What is the point of schooling? Is it to expand your intellectual capabilities and widen your range of thought, or just to train you in the techniques required for future employment? These objectives are not just competitive but actively contradictory and held in constant tension in our education systems.
It is a commonly held truism that sports and politics should never mix. Sport is an oasis, untouched by the mundanities of life. But to watch a game of football is to break apart this illusion. Representatives of two nations clash in a contest of strength and skill. A referee enforces strict conformance with arbitrary rules. The crowd’s passions are subsumed in the game. How could this be apolitical?
Surveillance is a powerful tool to discipline a subject’s actions. Jeremy Bentham recognised this when he proposed a new type of prison in the 18th century. The panopticon design would provide complete visibility of all inmates at all times to a centrally located warden. But Bentham’s real breakthrough wasn’t the importance of surveillance. No, what made Bentham’s idea unique was recognition that actual surveillance wasn’t necessary. The prisoners just needed to think they were being monitored. So long as they couldn’t see whether the warden was watching, they had to assume he was. Though Bentham never managed to get a panopticon built, his ideas remained and have resurfaced in modern times.
Ideas are one driver of our society, along with material conditions, power dynamics, great men and a swathe of smaller influences. But are they the central pillars, or just of tangential importance? John Ralston Saul’s The Unconscious Civilization posits that a corporatist ideology is responsible for the ills of society, and that throwing off those intellectual shackles will resolve them.
We spend our days endlessly repeating simple tasks, and even outside of work we refuse to grapple with higher order ideas and concepts. Politics has been reduced to squabbling over petty resentments, a kind of spectator sport. Even our art has given up on the profound, simply packaging up nostalgia and spectacle to be sold back to us. We cannot call ourselves grown men if we act like infants.
At the core of the liberal philosophy which guides our modern societies are two principles – free people and free markets. It has generally been assumed that these are in harmony. But as the populist consequences of the GFC continue to reverberate through our world, establishment liberals are being forced to choose between the two. Time after time, unelected officials have chosen to protect the markets against the consequences of democracy in a way that lays bare their true priorities.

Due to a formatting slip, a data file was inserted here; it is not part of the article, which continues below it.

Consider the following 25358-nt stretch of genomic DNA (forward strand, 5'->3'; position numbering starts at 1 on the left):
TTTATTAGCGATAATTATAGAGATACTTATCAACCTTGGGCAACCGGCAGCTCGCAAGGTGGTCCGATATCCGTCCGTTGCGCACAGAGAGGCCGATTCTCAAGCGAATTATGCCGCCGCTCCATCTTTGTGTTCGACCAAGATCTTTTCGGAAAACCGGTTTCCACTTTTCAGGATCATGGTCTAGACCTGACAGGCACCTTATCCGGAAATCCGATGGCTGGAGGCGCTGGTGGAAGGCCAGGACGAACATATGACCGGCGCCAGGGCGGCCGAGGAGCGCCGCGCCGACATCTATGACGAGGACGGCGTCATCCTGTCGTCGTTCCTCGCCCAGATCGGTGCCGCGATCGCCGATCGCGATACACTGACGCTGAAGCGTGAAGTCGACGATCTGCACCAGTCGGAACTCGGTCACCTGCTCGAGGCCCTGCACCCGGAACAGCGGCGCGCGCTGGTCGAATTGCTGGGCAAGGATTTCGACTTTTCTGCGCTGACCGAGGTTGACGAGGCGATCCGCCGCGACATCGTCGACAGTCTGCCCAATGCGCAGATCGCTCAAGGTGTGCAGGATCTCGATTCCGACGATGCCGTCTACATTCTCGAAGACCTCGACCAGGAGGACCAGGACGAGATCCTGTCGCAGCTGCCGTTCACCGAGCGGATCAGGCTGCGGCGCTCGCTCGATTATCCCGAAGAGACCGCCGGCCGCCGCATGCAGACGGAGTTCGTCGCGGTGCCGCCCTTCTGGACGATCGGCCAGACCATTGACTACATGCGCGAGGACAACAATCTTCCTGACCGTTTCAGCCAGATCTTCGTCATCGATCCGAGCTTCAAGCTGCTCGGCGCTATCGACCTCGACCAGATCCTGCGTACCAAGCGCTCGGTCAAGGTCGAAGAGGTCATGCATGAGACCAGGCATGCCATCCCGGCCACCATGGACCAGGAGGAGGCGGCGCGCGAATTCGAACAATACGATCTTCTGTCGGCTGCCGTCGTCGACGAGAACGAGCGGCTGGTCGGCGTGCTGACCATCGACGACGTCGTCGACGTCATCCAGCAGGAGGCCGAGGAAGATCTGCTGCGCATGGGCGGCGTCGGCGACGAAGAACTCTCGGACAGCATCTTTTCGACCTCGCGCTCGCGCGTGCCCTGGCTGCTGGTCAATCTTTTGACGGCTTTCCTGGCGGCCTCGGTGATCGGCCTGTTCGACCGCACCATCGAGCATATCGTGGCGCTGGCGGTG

The top university in Australia recently announced a new scheme for assessing undergraduate applicants. The ANU’s new policy will substantially loosen the requirements for academic results and add a new requirement for extra-curricular activities. This acts to screen out those from working class backgrounds and ensure those from the upper class take their ordained place, regardless of talent.
The self-immolation of Tunisian vegetable seller Mohammed Bouazizi in late 2010 set off a wave of protest and revolution against stagnant dictatorships across the Arab world. Ordinary citizens stood up against their tyrants and forced them out with people power. Lin Noueihed and Alex Warren’s The Battle for the Arab Spring tells the story of these rebellions – a tale which should be heeded by those who seek a better world.
In the classic form of capitalism, companies competed to sell their products to customers with the aim of producing profits to fuel further expansion. Today, companies no longer need to make profits in order to command massive valuations – Elon Musk‘s Tesla is worth $US 48 billion despite accelerating losses to $2B last year. Making money is no longer a prerequisite for business success. Instead, these companies serve as stock market vehicles, catering to the whims of investors rather than customers. This serves to remove any measure of control ordinary people might have been able to impose upon corporations through their choices in the market.
Back in the bad old days of slavery and serfdom, there was a class of people who weren’t quite slaves, but weren’t free either. These indentured servants were tied by contract to serve a particular master as slaves, but only for a specified period (typically 3-7 years). Folks who were desperate for passage to the Americas or who had accumulated debts beyond their ability to pay would sell themselves into virtual slavery with the hope of a better life after their period of bondage ended. South Sea Islanders were coerced into similar contracts to labour in Queensland in the late 1800s, long after such arrangements were outlawed for white folks. But were they actually outlawed, or just transferred into another form?